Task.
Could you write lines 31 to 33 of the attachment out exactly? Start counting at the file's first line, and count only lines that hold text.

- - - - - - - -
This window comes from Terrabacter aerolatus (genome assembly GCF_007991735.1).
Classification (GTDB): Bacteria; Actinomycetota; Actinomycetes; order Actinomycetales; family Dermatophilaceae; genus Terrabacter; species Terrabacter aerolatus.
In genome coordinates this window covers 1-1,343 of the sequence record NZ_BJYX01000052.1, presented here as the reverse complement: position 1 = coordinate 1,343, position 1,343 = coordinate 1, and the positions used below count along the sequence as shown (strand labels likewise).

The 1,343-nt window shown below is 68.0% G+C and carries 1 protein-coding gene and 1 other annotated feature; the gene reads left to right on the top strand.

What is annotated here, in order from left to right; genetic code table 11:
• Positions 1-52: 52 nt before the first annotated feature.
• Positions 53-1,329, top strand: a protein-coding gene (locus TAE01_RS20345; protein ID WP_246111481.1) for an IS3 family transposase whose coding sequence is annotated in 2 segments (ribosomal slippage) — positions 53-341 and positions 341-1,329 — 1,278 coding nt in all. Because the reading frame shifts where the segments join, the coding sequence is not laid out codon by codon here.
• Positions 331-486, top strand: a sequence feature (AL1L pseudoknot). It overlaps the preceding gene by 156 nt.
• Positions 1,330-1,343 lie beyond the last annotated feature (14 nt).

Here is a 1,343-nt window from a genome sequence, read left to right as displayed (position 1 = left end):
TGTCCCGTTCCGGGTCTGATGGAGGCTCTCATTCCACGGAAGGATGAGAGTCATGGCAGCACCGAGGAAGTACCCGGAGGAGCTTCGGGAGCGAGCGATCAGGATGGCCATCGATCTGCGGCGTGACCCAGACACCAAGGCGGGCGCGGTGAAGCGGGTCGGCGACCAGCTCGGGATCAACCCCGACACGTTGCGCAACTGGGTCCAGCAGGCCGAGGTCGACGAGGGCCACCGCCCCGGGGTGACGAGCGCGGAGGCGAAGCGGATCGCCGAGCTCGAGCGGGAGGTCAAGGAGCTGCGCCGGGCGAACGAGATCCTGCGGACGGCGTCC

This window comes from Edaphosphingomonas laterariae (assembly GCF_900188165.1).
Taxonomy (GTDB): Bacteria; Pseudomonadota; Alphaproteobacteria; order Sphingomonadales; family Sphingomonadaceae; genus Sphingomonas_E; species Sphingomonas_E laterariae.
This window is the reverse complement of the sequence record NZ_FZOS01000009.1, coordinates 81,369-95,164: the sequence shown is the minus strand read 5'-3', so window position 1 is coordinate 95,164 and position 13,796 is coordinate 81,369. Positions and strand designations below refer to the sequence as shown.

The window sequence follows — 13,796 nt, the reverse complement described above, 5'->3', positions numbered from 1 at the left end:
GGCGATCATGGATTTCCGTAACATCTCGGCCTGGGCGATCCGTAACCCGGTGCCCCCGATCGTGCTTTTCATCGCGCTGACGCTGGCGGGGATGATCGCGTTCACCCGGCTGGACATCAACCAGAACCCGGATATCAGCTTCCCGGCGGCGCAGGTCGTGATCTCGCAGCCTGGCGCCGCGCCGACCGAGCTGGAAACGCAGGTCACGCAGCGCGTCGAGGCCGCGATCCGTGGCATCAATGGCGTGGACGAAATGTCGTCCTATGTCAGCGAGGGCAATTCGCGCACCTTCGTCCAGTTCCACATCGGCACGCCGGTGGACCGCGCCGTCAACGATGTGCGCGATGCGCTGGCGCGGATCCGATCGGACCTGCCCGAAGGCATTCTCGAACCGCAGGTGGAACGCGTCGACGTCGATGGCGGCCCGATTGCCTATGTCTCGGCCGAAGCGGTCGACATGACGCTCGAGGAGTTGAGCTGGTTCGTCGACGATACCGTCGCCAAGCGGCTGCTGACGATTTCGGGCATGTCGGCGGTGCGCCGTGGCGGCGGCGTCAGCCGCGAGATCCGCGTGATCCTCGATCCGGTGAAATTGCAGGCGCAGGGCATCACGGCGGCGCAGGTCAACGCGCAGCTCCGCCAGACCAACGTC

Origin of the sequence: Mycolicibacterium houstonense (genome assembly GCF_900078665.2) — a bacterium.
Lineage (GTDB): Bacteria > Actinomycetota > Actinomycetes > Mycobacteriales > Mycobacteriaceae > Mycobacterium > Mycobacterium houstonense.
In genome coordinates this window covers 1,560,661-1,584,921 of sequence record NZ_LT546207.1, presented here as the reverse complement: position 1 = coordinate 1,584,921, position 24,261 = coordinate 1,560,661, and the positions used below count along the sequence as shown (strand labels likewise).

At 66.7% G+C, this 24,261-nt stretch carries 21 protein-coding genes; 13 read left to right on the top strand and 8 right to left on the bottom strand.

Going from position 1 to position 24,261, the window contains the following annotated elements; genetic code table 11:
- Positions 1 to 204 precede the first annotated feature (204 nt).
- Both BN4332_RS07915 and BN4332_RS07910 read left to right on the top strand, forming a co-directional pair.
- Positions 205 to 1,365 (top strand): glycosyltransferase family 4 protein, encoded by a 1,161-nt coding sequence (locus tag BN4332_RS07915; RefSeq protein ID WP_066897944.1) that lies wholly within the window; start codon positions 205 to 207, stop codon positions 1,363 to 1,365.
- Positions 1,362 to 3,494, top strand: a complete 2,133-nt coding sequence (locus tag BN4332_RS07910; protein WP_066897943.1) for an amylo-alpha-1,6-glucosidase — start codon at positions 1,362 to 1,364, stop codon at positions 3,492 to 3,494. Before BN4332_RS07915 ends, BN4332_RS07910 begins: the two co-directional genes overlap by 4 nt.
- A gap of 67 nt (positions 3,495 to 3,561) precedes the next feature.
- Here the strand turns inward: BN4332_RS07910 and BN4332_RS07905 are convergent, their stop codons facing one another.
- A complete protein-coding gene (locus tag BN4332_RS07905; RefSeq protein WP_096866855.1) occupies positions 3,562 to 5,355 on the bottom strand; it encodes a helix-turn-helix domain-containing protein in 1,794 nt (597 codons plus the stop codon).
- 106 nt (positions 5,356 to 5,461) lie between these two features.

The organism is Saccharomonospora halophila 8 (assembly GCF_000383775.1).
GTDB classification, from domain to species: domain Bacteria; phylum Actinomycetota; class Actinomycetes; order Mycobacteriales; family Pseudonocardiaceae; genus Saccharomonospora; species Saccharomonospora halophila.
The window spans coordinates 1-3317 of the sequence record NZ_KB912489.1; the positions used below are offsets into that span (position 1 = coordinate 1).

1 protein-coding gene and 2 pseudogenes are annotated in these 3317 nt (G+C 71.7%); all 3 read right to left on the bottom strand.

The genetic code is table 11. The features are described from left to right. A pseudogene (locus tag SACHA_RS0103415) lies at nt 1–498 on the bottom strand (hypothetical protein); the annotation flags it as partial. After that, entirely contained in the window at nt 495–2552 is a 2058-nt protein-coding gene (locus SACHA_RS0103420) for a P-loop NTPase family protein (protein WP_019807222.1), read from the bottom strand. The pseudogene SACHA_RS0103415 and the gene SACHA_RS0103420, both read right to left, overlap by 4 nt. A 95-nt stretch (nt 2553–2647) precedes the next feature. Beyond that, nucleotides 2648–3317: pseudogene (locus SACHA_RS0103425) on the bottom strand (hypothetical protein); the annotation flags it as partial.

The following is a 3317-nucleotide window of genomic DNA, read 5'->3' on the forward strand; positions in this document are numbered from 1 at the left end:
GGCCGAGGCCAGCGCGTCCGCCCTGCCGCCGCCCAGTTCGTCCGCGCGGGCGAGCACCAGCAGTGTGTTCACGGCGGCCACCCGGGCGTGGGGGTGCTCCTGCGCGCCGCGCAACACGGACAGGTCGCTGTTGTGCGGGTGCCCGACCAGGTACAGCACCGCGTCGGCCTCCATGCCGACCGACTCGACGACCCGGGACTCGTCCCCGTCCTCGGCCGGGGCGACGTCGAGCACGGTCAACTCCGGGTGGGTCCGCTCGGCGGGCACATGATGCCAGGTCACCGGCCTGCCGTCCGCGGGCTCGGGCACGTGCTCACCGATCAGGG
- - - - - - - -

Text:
GTDB classification, from domain to species: domain Bacteria; phylum Actinomycetota; class Actinomycetes; order Mycobacteriales; family Pseudonocardiaceae; genus Saccharomonospora; species Saccharomonospora halophila.
The window spans coordinates 1-3317 of the sequence record NZ_KB912489.1; the positions used below are offsets into that span (position 1 = coordinate 1).

1 protein-coding gene and 2 pseudogenes are annotated in these 3317 nt (G+C 71.7%); all 3 read right to left on the bottom strand.